Computer programmer Angela Bennett discovers a shadowy group of cyber terrorists who completely erase her true identity. Falsely labeled a criminal, she finds herself on the run, and she'll never stop until she's got her life back.
The life of a young computer systems analyst is thrown into turmoil when, after arriving in Istanbul to start a new job, she finds her credit cards useless, her bank account empty, and her identity stolen.
Based on the 1995 Sandra Bullock movie, this 1998 television series stars Melrose Place's Brooke Langton in the role of Angela Bennett. Angela is a computer hacker who specializes in debugging systems. On one of her routine assignments she stumbles on a plot by a secret society called the Praetorians to control the world through computer systems. Led by Trelawny, the Praetorians erase Angela's existence and replace her identity with that of Elizabeth Marx, a criminal and fugitive from the law. Aided by individuals she finds along the way and by a mystery computer email contact known as Sorcerer, Angela strives to foil the Praetorian's plans, save the world and get her life back.Written by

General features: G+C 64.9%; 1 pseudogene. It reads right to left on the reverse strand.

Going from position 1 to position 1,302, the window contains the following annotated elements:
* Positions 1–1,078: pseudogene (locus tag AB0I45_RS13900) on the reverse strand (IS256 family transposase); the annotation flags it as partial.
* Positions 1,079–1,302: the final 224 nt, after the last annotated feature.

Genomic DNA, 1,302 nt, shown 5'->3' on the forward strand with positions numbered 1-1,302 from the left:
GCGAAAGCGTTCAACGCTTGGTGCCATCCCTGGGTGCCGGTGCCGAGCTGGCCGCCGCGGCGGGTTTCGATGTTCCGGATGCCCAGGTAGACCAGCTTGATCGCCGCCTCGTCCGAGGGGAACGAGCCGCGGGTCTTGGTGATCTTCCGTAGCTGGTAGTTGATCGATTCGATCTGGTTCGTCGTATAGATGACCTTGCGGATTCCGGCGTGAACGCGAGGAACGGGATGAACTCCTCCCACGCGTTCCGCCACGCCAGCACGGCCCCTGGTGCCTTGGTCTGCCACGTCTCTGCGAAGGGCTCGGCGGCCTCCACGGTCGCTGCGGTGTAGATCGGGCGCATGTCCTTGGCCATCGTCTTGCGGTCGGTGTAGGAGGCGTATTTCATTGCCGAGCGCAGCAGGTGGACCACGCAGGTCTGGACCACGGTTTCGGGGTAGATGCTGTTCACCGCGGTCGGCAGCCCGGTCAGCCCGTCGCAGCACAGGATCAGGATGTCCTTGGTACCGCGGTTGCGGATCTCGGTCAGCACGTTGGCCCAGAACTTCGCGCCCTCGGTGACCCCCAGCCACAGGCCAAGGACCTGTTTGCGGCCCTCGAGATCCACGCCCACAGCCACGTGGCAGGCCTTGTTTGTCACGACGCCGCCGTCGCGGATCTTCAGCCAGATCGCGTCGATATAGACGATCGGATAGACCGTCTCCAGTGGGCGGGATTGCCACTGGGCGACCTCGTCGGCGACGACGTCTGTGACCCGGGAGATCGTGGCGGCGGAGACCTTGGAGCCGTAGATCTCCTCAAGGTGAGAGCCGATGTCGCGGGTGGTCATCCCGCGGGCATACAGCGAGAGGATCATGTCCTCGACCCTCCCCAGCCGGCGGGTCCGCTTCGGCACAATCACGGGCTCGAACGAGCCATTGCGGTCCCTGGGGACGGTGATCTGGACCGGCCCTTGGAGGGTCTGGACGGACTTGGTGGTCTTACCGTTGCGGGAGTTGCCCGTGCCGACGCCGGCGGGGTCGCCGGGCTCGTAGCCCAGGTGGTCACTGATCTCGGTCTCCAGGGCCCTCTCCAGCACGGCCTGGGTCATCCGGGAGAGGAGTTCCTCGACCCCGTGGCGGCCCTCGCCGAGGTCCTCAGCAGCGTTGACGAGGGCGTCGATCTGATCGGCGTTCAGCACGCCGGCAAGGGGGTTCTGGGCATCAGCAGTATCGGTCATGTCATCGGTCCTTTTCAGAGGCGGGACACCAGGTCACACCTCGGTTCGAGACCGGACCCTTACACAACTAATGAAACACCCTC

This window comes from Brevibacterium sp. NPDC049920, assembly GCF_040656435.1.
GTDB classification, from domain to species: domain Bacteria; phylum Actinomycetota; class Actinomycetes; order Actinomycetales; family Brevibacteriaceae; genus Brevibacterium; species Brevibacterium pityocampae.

A neat show, but it needs more energy and excitement.
This show has the potential to become the next "Nowhere Man," or rather, "Nowhere Woman". Brook Langhton plays Angela Bennett in this television version of the 1995 movie, "The Net," which starred Sandra Bullock. Angela comes off as very likable and friendly. And the concept of an erased identity is always interesting. However, there are some problems. The enemies, a group of computer terrorists, don't come off as sinister or dangerous enough. They always send the same agent after Angela, and each time, he proves himself most incompetent. There is never a feeling of urgency or fear for Angela. The stories need to become more serious and threatening, while maintaining the wry sense of humour. It has a good lead character and a great actress, and some surprising twists in its story. Hopefully, improvement will begin as the first season progresses. All in all, a neat show, but it needs more energy and excitement.
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